Professor Armitage of the Arkham University is played by Ed Begley in one of his last roles. I loved him as the monstrous power-hungry General in Ken Russell’s Billion Dollar Brain (1967). It's a stretch for me to warm to him as one of the good guys.

Lower down the cast, there’s one Talia Coppola (actually Francis Ford’s sister) before she married, became Talia Shire, and played Sylvester Stallone’s long-suffering girlfriend in Rocky! (and the other Rockies). There are so many stars who start and end their careers in low-budget horror films.

Although this story fits into the hackneyed ‘old spooky house’ genre, an effort is made to modernise the experience. With subliminal editing, trippy (wide-angled) nightmare sequences and luridly psychedelic optical effects for the demons.

The opening animation under the title sequences, seems to skew the story towards a battle between heaven and hell, while the music underlines this with an almost hymn-like theme. But Les Baxter’s memorable score also mixes in otherworldly electronic sound effects, more in line with the transdimensional conflict in the story. Though the mysterioso electronic shriek that announces Whately’s mansion is way over the top! OK, OK, danger, danger – we get it.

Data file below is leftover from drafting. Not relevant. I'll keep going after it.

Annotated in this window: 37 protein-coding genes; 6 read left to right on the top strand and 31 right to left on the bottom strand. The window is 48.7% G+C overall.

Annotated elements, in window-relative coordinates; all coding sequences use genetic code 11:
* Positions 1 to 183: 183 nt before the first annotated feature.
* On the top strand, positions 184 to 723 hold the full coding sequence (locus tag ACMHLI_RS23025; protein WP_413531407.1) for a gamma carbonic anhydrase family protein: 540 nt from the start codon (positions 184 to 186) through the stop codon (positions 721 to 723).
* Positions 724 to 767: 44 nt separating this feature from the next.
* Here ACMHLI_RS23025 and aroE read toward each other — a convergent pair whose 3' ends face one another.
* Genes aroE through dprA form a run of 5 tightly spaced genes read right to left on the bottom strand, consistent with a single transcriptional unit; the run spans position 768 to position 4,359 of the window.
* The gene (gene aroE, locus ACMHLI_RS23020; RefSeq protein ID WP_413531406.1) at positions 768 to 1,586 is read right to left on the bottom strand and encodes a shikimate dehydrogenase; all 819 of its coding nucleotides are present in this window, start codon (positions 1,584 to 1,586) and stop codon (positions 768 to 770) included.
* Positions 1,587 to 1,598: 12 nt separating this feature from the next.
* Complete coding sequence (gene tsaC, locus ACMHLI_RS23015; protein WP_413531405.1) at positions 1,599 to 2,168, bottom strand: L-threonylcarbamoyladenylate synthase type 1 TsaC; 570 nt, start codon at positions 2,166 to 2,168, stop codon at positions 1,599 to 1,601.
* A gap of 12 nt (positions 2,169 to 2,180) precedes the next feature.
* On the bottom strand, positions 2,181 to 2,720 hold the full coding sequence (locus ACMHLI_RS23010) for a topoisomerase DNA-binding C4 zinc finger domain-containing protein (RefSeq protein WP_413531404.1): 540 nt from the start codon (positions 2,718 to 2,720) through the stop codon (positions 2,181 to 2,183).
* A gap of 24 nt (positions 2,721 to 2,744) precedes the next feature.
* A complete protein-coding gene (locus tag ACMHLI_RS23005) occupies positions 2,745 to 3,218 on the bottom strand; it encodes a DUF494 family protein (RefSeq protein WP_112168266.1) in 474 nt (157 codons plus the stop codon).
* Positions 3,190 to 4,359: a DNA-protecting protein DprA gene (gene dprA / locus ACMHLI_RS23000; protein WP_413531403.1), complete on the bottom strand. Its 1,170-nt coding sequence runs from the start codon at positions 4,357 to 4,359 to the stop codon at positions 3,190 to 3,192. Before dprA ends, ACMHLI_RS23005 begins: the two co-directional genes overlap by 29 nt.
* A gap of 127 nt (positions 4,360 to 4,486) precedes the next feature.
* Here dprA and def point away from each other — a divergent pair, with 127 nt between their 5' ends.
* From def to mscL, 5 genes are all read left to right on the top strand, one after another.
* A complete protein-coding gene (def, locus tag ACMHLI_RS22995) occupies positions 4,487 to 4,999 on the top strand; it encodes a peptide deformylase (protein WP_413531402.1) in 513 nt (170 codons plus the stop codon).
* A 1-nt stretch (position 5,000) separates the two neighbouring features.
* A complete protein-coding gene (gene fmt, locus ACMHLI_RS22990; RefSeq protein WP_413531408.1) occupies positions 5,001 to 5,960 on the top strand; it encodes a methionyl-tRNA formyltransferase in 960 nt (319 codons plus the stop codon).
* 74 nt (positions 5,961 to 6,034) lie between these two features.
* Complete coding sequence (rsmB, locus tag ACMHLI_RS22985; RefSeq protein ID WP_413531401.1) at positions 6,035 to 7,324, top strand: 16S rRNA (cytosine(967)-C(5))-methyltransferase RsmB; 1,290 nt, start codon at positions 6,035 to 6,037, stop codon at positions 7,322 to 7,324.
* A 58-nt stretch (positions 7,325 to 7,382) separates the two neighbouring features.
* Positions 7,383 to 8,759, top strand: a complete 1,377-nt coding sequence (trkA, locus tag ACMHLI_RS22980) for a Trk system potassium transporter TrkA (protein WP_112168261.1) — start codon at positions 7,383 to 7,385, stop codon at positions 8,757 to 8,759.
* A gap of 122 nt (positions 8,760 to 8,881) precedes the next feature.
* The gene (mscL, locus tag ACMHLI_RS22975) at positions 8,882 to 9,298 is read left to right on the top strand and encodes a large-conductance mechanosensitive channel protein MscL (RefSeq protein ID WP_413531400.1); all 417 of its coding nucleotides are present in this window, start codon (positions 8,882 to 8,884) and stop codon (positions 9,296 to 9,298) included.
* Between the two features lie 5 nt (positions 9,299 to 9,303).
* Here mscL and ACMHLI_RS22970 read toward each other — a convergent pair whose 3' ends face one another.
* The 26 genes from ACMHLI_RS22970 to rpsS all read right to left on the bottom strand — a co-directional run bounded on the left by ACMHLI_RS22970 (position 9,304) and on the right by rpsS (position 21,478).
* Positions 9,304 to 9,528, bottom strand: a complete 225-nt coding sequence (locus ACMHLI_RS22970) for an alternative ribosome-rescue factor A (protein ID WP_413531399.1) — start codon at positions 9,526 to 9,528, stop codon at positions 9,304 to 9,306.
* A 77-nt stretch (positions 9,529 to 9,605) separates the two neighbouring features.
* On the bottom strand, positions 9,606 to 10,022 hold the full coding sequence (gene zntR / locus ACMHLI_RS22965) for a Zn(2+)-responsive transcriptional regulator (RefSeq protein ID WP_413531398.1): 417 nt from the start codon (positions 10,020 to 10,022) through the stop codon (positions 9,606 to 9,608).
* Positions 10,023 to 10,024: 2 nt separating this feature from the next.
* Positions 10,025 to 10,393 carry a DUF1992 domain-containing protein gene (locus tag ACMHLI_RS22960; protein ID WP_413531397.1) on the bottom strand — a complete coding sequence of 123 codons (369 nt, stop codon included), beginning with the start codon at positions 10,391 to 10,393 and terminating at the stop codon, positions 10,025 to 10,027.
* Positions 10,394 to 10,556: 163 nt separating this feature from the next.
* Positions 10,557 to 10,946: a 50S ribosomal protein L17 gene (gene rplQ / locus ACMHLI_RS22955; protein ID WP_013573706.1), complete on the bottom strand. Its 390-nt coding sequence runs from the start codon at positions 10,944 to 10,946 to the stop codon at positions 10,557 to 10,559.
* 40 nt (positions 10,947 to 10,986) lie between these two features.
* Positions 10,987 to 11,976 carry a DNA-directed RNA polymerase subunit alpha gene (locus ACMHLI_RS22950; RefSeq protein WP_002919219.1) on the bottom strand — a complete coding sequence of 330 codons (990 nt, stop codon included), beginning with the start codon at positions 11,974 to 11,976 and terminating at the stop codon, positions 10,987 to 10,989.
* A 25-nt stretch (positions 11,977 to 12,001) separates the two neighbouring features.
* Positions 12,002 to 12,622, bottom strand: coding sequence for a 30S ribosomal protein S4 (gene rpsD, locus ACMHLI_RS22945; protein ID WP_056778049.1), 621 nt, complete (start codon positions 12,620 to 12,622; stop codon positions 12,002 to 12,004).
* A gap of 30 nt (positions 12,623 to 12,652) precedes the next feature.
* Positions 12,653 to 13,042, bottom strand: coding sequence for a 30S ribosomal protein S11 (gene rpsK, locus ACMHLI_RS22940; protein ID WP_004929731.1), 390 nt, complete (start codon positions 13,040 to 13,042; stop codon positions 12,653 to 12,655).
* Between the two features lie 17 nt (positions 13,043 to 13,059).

Of course the old house also has a shuttered room upstairs with someone (or something) very angry inside trying to get out. There’s also mad old codger Wilbur’s dad, played by Sam Jaffe. Most of the cast were more usually spotted on TV, especially Lloyd Bochner (The Night Walker) who often played slimy lawyers – the kind Lieutenant Columbo would take one look at and know ‘he done it’.

The ‘old age’ make-up, necessary for one flashback, is truly awful and wouldn’t even convince on stage if you were at the back of the theatre. Bochner has grey stuff smeared in his hair and a white moustache that simply isn’t convincing. Similarly, the old woman in the asylum has a terrible stuck-on grey wig that makes the line “it’s hard to believe she’s only 45” all the funnier.